3 - Plan one FULL day just for YOU

If you are someone who spends a lot of your time doing for others, than this one is meant for you.

4 - Identify an outdoor safe haven that’s close-ish to your house and spend time there.

It doesn’t have to be for long. Maybe it’s on the way home from the grocery store for five minutes. Maybe one day you have the luxury to spend an hour or FOUR! Just make it a point to get there when you can.

5 - Act opposite

Often, when we are feeling depressed, our mind is telling us to stay in bed, watch netflix, isolate, eat lots of high sugar food, drink lots of alcohol, etc. This ends up feeding our depression and we stay stuck in that cycle, yet clawing to get out. If this is your situation, I would urge you to consider acting opposite to the feeling or urge you have to any extent possible. By engaging in opposite behavior, you are more likely to move towards an opposite emotion and less likely to stay stuck. Start small - consider the movie, What About Bob, “baby steps”.

6 - Take a walk and smell all the flowers

If there’s a saying about it, there’s probably a reason...

7 - Spend time in or near water

We live in Maine and are blessed with so many water sources - find one! There is healing power in water. If you absolutely cannot do this at any point in the summer, take a bath! Set the mood first though and make it a whole thing -this is your time.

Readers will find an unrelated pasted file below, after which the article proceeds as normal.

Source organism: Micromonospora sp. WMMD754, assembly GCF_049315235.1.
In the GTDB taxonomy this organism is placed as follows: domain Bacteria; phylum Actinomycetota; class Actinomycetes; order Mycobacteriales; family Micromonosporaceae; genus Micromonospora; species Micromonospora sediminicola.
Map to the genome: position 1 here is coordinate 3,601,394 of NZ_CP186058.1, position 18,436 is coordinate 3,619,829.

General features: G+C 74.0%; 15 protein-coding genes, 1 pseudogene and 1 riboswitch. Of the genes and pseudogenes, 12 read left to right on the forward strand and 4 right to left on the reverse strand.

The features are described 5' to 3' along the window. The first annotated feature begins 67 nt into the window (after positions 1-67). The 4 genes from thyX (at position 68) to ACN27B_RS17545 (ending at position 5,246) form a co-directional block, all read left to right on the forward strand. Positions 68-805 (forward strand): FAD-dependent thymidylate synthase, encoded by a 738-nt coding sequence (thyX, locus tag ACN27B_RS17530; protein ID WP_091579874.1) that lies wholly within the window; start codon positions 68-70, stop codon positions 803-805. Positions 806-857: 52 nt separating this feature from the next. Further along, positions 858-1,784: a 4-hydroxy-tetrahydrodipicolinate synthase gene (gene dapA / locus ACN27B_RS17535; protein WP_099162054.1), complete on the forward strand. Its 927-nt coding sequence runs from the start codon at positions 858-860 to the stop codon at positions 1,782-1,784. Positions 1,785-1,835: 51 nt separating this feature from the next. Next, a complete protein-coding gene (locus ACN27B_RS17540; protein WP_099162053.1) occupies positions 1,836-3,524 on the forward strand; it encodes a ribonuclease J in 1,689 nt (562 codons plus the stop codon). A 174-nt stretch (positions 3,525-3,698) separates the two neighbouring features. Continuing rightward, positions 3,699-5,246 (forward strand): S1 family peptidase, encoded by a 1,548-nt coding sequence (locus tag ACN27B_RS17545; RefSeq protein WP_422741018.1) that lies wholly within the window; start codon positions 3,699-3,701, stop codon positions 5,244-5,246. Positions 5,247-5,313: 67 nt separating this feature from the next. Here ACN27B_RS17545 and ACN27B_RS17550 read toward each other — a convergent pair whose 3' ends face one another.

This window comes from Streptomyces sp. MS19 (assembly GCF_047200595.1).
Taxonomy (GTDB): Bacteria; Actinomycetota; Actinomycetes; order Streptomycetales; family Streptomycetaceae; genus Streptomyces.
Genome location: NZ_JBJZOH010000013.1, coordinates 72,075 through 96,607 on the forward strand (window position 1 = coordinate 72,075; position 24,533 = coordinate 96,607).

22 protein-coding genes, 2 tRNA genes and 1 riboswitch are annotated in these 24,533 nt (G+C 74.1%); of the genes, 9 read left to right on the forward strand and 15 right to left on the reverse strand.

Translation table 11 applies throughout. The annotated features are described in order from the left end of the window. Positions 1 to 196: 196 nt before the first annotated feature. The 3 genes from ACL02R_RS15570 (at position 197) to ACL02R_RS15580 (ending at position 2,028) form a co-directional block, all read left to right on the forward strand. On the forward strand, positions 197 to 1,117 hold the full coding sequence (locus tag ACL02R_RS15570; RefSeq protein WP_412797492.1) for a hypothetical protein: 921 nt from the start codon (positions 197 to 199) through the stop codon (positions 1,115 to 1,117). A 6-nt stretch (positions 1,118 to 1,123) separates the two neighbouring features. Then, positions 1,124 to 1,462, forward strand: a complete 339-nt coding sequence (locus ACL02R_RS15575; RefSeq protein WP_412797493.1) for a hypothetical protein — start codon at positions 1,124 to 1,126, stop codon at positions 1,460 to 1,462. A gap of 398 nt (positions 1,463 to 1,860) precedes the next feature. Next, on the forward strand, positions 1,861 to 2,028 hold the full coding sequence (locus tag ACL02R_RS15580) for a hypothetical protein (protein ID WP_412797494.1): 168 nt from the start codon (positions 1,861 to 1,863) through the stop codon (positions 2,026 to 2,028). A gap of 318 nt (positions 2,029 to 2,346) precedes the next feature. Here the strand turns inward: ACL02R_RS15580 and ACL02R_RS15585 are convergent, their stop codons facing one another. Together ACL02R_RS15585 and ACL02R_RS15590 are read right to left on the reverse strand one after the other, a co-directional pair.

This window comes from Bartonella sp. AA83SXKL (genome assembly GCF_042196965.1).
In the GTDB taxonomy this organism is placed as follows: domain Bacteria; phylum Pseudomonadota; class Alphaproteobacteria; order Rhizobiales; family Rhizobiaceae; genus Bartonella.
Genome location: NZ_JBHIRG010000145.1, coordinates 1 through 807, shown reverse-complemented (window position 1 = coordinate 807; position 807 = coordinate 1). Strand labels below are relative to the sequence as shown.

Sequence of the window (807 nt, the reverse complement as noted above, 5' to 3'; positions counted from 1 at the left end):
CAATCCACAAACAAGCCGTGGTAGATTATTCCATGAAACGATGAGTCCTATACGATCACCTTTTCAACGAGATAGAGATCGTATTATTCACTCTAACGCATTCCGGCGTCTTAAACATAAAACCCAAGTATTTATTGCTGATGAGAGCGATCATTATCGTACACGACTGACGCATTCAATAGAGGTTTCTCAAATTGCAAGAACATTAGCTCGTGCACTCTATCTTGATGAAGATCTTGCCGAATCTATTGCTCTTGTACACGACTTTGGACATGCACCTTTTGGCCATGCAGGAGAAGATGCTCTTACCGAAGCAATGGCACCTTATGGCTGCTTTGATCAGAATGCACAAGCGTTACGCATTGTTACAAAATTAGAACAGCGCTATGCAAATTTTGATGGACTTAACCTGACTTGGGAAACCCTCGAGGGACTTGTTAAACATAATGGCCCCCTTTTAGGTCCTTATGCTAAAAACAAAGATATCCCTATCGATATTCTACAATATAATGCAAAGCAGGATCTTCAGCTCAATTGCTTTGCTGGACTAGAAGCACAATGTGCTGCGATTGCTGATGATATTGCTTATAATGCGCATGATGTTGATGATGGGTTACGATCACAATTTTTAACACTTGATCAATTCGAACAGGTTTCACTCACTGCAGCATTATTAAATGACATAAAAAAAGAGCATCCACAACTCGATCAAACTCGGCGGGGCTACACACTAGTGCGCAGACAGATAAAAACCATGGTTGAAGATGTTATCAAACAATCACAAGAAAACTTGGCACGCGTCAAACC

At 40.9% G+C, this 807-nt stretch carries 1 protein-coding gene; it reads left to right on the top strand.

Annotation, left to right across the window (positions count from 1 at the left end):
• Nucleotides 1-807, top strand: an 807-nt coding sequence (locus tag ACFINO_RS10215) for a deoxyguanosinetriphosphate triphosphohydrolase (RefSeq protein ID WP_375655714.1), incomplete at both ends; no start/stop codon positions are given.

8 - Seek Inspiration

Do the things on this list seem challenging? Reach out to someone in your life who inspires you. It is totally normal to need support and good practice to find your voice and ask for what you need.

9 - Weed a garden

Your own if you have one. If you don’t, find someone who does and offer to help. They will be eternally grateful for the support. Weeding can be quite therapeutic and the finished product is pretty great to see as well.

10 - Try one new thing

It’s so easy to get stuck, bored, in a funk, and forget the wonder of the world around us. Find playfulness by trying something new - consider asking someone to join you in this adventure. What’s one thing you always wanted to try? Or maybe, what’s one thing you haven’t done since you were just a small kid? (Check out the forts at Fort Williams, stop by your local farmer’s market, try goat yoga at Sunflower Farm in Cumberland, or visit the Coastal Maine Botanical Gardens in Boothbay).


Maybe this week you give just one of these a try. With all things, practice compassion with yourself. If these suggestions don’t kick your summer blues, don’t hesitate to reach out to us for a free phone consultation or to schedule an appointment for some additional support. We would love to hear from you - add your own ideas to this list by posting below!

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    Sunflower Farms, Cumberland, ME